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Firefighter/EMT Safety, Health & Survival: Top Ten Recommendations for Safety Program Guidelines

Last week, I had lunch with two good friends and colleagues. These 35-plus-year fire-department veterans and I share a common link: we all have a passion and commitment for firefighter safety and health. We try to get together monthly to catch up on our lives and careers, but the discussion of firefighter safety capitalizes most of the conversations.

Murrey Loflin is one of the original authors of the NFPA 1500 documents and other fire-department safety journals. He was the original safety officer for the Virginia Beach Fire Department (VBFD) and mentored me as I become a safety officer. He's currently a NIOSH line-of-duty death investigator. Steve Miles replaced me as the VBFD's safety officer; during a near-miss incident investigation, he included NIOSH to assist him and this led him to also become a NIOSH LODD investigator.

Between the three of us, we have more than 100 years of fire service experience. In our last discussions, we talked about qualities and attributes fire chiefs should look for in developing and maintaining good safety programs. This article intends to pass our years of experience on to others to help them develop a functional and successful safety environment within the fire service.

First and foremost, an organization's leadership has to embrace, support and model a positive safety attitude and culture. This is where walking the talk is of the utmost importance. Safety needs to be the major driver in all decisions, policies, procedures and actions. Nothing will tear down a safety culture faster than leaders only offering lip service.

The workforce has to have the same positive safety attitude as the leaders. Department members need to support and comply with the established policies and procedures. Commitment and demonstration of proper safety practices must be embedded in their daily operations and activities. This is all-inclusive: on the fireground and in the firehouse, members must reflect a positive safety environment at all times. Like the organization's leaders, they must also walk the talk.

The organization must have an accepted and effective safety program that includes all the policies, procedures, regulations, laws, ordinances, codes and rules governing fire/EMS organizations. Department members need to have access to these policies and regulations, and they need to train regularly on them to stay current and proficient. They also need to know the consequences if violations occur and be held accountable to them.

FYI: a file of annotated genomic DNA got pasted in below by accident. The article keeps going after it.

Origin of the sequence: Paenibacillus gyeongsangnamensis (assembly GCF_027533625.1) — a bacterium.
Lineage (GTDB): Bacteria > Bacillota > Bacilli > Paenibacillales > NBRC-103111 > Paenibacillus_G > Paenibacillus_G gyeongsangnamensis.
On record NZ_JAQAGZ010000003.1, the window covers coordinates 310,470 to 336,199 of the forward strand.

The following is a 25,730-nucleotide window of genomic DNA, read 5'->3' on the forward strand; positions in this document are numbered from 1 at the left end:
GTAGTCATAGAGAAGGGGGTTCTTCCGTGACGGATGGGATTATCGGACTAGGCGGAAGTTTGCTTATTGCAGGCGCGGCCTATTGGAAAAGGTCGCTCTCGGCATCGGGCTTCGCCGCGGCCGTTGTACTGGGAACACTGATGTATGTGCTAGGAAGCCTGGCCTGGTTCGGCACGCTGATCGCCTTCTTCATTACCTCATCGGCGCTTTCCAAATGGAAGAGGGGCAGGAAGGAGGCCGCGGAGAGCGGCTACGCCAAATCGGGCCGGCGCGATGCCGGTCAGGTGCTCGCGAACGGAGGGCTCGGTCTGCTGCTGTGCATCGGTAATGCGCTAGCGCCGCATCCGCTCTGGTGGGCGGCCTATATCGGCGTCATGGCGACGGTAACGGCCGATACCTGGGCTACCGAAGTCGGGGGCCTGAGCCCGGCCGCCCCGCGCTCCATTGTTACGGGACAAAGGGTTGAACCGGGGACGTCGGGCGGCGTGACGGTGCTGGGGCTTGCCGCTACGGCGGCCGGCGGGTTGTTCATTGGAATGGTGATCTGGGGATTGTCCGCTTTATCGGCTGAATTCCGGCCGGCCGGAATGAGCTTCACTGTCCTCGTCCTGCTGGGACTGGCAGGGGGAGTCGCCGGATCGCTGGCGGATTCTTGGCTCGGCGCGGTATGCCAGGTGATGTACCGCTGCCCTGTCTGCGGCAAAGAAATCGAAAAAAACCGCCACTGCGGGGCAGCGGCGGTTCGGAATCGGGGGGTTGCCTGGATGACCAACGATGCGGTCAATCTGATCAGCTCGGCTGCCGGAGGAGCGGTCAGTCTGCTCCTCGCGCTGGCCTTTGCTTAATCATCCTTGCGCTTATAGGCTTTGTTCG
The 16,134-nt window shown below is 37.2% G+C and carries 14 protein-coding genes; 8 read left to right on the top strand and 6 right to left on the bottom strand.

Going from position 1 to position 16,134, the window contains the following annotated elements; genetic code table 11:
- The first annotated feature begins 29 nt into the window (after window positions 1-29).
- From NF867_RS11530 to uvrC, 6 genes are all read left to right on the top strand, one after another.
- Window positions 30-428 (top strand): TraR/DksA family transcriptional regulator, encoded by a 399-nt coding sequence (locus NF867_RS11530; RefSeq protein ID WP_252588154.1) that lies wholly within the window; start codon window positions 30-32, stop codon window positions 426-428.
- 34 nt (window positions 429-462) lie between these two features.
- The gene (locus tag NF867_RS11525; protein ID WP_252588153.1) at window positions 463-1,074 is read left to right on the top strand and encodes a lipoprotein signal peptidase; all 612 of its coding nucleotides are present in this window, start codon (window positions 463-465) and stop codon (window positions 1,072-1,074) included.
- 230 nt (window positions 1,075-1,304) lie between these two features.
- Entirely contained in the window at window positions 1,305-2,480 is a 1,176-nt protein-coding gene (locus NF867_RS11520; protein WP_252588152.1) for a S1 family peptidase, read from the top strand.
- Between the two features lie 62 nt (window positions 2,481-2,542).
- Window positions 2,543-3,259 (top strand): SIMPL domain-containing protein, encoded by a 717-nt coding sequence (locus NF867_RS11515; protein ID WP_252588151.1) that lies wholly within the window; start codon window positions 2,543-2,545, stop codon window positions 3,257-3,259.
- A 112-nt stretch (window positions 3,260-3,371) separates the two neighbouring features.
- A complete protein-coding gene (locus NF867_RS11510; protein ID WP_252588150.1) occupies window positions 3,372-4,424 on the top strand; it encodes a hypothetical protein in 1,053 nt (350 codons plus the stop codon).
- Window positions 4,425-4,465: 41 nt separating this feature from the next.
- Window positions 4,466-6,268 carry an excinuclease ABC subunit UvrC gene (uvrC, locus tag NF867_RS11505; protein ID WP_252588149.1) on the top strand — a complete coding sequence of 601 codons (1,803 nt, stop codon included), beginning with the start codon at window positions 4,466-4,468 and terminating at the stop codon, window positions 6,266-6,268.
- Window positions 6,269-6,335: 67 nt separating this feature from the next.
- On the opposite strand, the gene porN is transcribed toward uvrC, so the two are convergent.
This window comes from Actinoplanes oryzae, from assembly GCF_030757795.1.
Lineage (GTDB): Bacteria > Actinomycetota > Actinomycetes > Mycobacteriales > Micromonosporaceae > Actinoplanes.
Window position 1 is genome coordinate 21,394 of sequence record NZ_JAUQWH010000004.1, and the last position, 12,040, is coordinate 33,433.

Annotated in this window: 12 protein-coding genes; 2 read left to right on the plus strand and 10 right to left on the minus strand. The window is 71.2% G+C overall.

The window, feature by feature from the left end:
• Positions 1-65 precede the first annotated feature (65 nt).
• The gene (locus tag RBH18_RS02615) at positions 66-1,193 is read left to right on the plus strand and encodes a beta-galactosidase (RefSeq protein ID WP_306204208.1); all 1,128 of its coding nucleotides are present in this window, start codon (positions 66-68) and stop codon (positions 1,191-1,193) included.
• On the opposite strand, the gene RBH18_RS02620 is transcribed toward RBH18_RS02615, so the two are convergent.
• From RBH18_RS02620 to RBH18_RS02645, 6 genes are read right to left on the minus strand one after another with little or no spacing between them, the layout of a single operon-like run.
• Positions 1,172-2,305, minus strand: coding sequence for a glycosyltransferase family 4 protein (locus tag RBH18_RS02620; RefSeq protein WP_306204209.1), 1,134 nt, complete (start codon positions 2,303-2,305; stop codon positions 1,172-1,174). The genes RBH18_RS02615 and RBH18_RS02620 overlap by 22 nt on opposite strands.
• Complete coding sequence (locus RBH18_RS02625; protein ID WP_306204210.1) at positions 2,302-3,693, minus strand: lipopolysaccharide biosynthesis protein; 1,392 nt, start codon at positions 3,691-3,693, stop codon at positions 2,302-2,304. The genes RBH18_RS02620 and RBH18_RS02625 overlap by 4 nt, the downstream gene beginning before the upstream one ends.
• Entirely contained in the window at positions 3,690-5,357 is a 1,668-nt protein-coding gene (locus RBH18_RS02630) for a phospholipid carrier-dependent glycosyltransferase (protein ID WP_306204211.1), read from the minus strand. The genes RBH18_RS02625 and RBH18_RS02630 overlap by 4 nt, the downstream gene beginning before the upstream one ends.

The safety program also needs to include a risk management section and philosophy.

A department must have a progressive and active training program, conducting regular, continual training exercises and drills in all aspects of the job to reduce the risk of injuries and accidents. Leadership must require members to train as they would work, following proper procedures and using appropriate PPE and the right tool for the job.

The members must stay proficient, comply with policies and procedures, utilize proper PPE and train accordingly. Equipment and PPE has to be properly utilized, maintained and trained on. Train with it, use it and maintain it. Do I need to say more?

Implement and develop a health and safety officer program or positions for your department. Good examples of safety programs are readily available on the internet; do some research or use your safety committee to evaluate or establish which program best fits your organization. Review and revise on an ongoing basis.

The person selected to be the health and safety officer should have a passion for firefighter safety and health, plus a commitment to the organization and the established safety program. The safety officer must have the confidence to make safe decisions for all parties involved, knowing they'll have the support of leadership. It's highly recommended and a proven best practice to have the health and safety officer report directly to the chief or deputy chief. This person must be properly trained, certified and credentialed as a health and safety officer. The Fire Department Safety Officers Association, NFA and USFA offer several safety-officer classes.

Develop a safety committee to review policies, procedures and training activities and to monitor and evaluate new equipment and other resources. This committee could serve as an interdepartmental accident/injuries review panel, with the purpose of determining preventable or nonpreventable findings with nonpunitive actions. They could identify safety trends or traps, training inconsistencies and improvements and could handle risk management/safety inspections or reviews.

Encourage your safety officers to be actively involved in local, state, federal and fire/EMS safety organizations and be actively involved in the fire-safety programs and committees yourself.

Develop a working relationship with the risk management office in your organization or governmental agency. The risk management office can be your best ally in developing a good safety culture in your department.

When I first became a safety officer, a safety officer from another organization told me, "Once you become one, you can't go back." I have found this to be true.

In 1996, I made the conscious decision to adopt a safety attitude and culture for myself. Since I started to see things through the eyes of a safety officer, I haven't been able to see them any other way.

My hard work, commitment and dedication to firefighter safety have been very rewarding and successful and can be attributed to following the guidelines above. Stay safe and healthy!

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